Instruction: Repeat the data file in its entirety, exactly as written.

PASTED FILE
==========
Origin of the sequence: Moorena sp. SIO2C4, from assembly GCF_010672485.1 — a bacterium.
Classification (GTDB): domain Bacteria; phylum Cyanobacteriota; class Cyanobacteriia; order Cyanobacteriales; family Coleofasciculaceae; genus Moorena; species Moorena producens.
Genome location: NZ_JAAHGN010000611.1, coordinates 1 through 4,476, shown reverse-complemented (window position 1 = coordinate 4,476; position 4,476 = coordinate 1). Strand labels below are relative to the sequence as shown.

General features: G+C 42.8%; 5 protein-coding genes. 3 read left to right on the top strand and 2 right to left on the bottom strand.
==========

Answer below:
Origin of the sequence: Moorena sp. SIO2C4, from assembly GCF_010672485.1 — a bacterium.
Classification (GTDB): domain Bacteria; phylum Cyanobacteriota; class Cyanobacteriia; order Cyanobacteriales; family Coleofasciculaceae; genus Moorena; species Moorena producens.
Genome location: NZ_JAAHGN010000611.1, coordinates 1 through 4,476, shown reverse-complemented (window position 1 = coordinate 4,476; position 4,476 = coordinate 1). Strand labels below are relative to the sequence as shown.

General features: G+C 42.8%; 5 protein-coding genes. 3 read left to right on the top strand and 2 right to left on the bottom strand.